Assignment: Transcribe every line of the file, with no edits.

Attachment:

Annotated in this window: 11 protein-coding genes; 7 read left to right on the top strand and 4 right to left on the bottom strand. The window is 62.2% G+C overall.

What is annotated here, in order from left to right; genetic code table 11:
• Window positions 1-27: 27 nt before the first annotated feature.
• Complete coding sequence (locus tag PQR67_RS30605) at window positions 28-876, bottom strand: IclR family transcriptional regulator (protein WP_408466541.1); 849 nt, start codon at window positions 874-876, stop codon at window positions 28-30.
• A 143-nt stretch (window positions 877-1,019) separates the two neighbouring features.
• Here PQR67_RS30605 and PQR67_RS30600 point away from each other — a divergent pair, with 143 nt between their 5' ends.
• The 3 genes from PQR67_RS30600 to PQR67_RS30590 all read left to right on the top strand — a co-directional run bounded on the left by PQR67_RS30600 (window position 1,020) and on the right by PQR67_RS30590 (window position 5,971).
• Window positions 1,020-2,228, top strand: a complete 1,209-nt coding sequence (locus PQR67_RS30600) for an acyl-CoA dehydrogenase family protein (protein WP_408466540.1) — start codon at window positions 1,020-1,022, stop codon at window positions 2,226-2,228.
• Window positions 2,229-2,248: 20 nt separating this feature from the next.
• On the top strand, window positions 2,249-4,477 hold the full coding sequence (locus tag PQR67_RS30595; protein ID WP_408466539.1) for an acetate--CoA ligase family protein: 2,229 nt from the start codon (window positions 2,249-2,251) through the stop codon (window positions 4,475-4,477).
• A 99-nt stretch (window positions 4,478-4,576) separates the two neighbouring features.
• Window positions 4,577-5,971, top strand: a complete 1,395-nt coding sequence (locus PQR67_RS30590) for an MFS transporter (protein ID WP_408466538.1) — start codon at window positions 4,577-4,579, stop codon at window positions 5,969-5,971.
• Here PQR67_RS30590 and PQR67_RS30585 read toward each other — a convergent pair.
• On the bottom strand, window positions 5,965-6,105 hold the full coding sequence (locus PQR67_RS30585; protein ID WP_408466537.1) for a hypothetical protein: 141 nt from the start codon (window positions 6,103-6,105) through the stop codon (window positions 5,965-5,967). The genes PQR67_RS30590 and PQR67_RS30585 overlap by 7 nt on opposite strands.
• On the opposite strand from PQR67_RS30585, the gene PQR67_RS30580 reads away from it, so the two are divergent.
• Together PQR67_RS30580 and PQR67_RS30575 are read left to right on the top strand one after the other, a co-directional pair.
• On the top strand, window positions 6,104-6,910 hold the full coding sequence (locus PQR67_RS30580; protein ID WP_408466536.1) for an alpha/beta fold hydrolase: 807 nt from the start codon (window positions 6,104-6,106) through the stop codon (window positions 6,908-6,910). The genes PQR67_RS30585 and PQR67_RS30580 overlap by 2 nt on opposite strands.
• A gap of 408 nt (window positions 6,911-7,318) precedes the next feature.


Annotated in this window: 11 protein-coding genes; 7 read left to right on the top strand and 4 right to left on the bottom strand. The window is 62.2% G+C overall.

What is annotated here, in order from left to right; genetic code table 11:
• Window positions 1-27: 27 nt before the first annotated feature.
• Complete coding sequence (locus tag PQR67_RS30605) at window positions 28-876, bottom strand: IclR family transcriptional regulator (protein WP_408466541.1); 849 nt, start codon at window positions 874-876, stop codon at window positions 28-30.
• A 143-nt stretch (window positions 877-1,019) separates the two neighbouring features.
• Here PQR67_RS30605 and PQR67_RS30600 point away from each other — a divergent pair, with 143 nt between their 5' ends.
• The 3 genes from PQR67_RS30600 to PQR67_RS30590 all read left to right on the top strand — a co-directional run bounded on the left by PQR67_RS30600 (window position 1,020) and on the right by PQR67_RS30590 (window position 5,971).
• Window positions 1,020-2,228, top strand: a complete 1,209-nt coding sequence (locus PQR67_RS30600) for an acyl-CoA dehydrogenase family protein (protein WP_408466540.1) — start codon at window positions 1,020-1,022, stop codon at window positions 2,226-2,228.
• Window positions 2,229-2,248: 20 nt separating this feature from the next.
• On the top strand, window positions 2,249-4,477 hold the full coding sequence (locus tag PQR67_RS30595; protein ID WP_408466539.1) for an acetate--CoA ligase family protein: 2,229 nt from the start codon (window positions 2,249-2,251) through the stop codon (window positions 4,475-4,477).
• A 99-nt stretch (window positions 4,478-4,576) separates the two neighbouring features.
• Window positions 4,577-5,971, top strand: a complete 1,395-nt coding sequence (locus PQR67_RS30590) for an MFS transporter (protein ID WP_408466538.1) — start codon at window positions 4,577-4,579, stop codon at window positions 5,969-5,971.
• Here PQR67_RS30590 and PQR67_RS30585 read toward each other — a convergent pair.
• On the bottom strand, window positions 5,965-6,105 hold the full coding sequence (locus PQR67_RS30585; protein ID WP_408466537.1) for a hypothetical protein: 141 nt from the start codon (window positions 6,103-6,105) through the stop codon (window positions 5,965-5,967). The genes PQR67_RS30590 and PQR67_RS30585 overlap by 7 nt on opposite strands.
• On the opposite strand from PQR67_RS30585, the gene PQR67_RS30580 reads away from it, so the two are divergent.
• Together PQR67_RS30580 and PQR67_RS30575 are read left to right on the top strand one after the other, a co-directional pair.
• On the top strand, window positions 6,104-6,910 hold the full coding sequence (locus PQR67_RS30580; protein ID WP_408466536.1) for an alpha/beta fold hydrolase: 807 nt from the start codon (window positions 6,104-6,106) through the stop codon (window positions 6,908-6,910). The genes PQR67_RS30585 and PQR67_RS30580 overlap by 2 nt on opposite strands.
• A gap of 408 nt (window positions 6,911-7,318) precedes the next feature.